Thank you for contributing to OpenShift Ansible. This document explains how the repository is organized, and how to submit contributions.
Table of Contents
- Submitting contributions
- Running tests and other verification tasks
Before submitting code changes, get familiarized with these documents:
Please consider opening an issue or discussing on an existing one if you are planning to work on something larger, to make sure your time investment is something that can be merged to the repository.
- Fork this repository and create a work branch in your fork.
- Go through the documents mentioned in the introduction.
- Make changes and commit. You may want to review your changes and run tests before pushing your branch.
- Open a Pull Request. Give it a meaningful title explaining the changes you are proposing, and then add further details in the description.
One of the repository maintainers will then review the PR and trigger tests, and possibly start a discussion that goes on until the PR is ready to be merged. This process is further explained in the Pull Request process document.
If you get no timely feedback from a project contributor / maintainer, sorry for the delay. You can help us speed up triaging, reviewing and eventually merging contributions by requesting a review or tagging in a comment someone who has worked on the files you're proposing changes to.
Note: during the review process, you may add new commits to address review comments or change existing commits. However, before getting your PR merged, please squash commits to a minimum set of meaningful commits.
If you've broken your work up into a set of sequential changes and each commit pass the tests on their own then that's fine. If you've got commits fixing typos or other problems introduced by previous commits in the same PR, then those should be squashed before merging.
If you are new to Git, these links might help:
Running tests and other verification tasks
tox, one can use
detox for running verification tasks in
parallel. Note that while
detox may be useful in development to make use of
multiple cores, it can be buggy at times and produce flakes, thus we do not use
it in our CI jobs.
pip install tox
To run all tests and verification tasks:
Note: before running
detox, ensure that the only virtualenvs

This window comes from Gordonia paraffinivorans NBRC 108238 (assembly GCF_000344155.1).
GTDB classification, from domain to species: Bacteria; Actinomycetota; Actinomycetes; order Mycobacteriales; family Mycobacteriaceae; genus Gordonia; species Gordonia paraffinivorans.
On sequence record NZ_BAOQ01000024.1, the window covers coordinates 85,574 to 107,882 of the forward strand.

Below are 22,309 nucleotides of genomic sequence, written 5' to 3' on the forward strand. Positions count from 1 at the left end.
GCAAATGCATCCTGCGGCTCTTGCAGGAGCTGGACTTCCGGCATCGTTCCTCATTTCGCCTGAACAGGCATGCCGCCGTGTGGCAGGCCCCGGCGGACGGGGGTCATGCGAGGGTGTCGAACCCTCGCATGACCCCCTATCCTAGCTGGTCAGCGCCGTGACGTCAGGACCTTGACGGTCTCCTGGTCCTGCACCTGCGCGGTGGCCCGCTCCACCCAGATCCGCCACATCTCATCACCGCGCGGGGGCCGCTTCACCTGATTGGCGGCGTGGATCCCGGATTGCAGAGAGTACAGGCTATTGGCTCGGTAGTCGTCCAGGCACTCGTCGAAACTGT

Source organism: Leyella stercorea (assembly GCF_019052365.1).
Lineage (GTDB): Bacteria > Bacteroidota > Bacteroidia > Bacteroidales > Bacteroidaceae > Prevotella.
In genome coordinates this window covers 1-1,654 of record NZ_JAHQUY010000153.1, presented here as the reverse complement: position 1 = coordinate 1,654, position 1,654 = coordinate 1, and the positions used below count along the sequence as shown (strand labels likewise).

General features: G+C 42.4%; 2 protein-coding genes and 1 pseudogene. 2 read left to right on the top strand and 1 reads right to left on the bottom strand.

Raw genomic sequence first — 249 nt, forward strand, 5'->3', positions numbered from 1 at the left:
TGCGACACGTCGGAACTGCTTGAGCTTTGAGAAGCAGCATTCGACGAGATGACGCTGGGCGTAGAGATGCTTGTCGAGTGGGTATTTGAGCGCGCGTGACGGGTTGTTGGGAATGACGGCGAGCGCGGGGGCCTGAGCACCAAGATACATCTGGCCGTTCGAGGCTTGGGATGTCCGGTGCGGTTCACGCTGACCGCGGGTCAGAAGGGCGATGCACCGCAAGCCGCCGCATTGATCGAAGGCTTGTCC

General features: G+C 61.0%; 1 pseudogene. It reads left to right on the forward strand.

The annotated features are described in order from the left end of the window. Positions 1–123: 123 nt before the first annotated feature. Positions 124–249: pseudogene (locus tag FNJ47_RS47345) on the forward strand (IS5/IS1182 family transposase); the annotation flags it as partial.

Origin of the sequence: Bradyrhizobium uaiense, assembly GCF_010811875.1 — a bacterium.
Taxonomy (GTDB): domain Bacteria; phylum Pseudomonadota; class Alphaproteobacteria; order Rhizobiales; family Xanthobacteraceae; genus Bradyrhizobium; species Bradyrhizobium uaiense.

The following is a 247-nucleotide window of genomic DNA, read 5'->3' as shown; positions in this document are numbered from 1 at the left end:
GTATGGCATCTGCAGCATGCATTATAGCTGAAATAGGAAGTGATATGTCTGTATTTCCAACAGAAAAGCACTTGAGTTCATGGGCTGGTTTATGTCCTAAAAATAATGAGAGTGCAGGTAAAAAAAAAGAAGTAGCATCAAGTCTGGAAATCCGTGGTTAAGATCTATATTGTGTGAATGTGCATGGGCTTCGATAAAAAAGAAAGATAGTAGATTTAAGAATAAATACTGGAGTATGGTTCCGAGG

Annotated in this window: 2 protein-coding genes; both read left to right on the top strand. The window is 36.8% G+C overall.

within the repository root are the ones managed by
tox, those in a
Use this command to list paths that are likely part of a virtualenv not managed
$ find . -path '*/bin/python' | grep -vF .tox
The reason for this recommendation is that extraneous virtualenvs cause tools
pylint to take a very long time going through files that are part of
the virtualenv, and test discovery to go through lots of irrelevant files and
Running only specific tasks
The tox configuration describes environments based on either Python 2 or Python 3. Each environment is associated with a command that is executed in the context of a virtualenv, with a specific version of Python, installed dependencies, environment variables and so on. To list the environments available:
To run the command of a particular environment, e.g.,
flake8 on Python 2.7:
tox -e py27-flake8
To run the command of a particular environment in a clean virtualenv, e.g.,
pylint on Python 3.5:
tox -re py35-pylint
-r flag recreates existing environments, useful to force dependencies to
Here are some useful tips that might improve your workflow while working on this repository.
Activating a virtualenv managed by tox
If you want to enter a virtualenv created by tox to do additional debugging, you can activate it just like any other virtualenv (py27-flake8 environment in this example):
Limiting the unit tests that are run
During development, it might be useful to constantly run just a single test file
or test method, or to pass custom arguments to
tox -e py27-unit -- path/to/test/file.py
-- is passed directly to
pytest. To learn more about what
other flags you can use, try:
tox -e py27-unit -- -h
As a practical example, the snippet below shows how to list all tests in a certain file, and then execute only one test of interest:
$ tox -e py27-unit -- roles/lib_openshift/src/test/unit/test_oc_project.py --collect-only --no-cov ... collected 1 items <Module 'roles/lib_openshift/src/test/unit/test_oc_project.py'> <UnitTestCase 'OCProjectTest'> <TestCaseFunction 'test_adding_a_project'> ... $ tox -e py27-unit -- roles/lib_openshift/src/test/unit/test_oc_project.py -k test_adding_a_project
Among other things, this can be used for instance to see the coverage levels of individual modules as we work on improving tests.
Finding unused Python code
If you are contributing with Python code, you can use the tool
vulture to verify that you are not
introducing unused code by accident.
This tool is not used in an automated form in CI nor otherwise because it may produce both false positives and false negatives. Still, it can be helpful to detect dead code that escapes our eyes.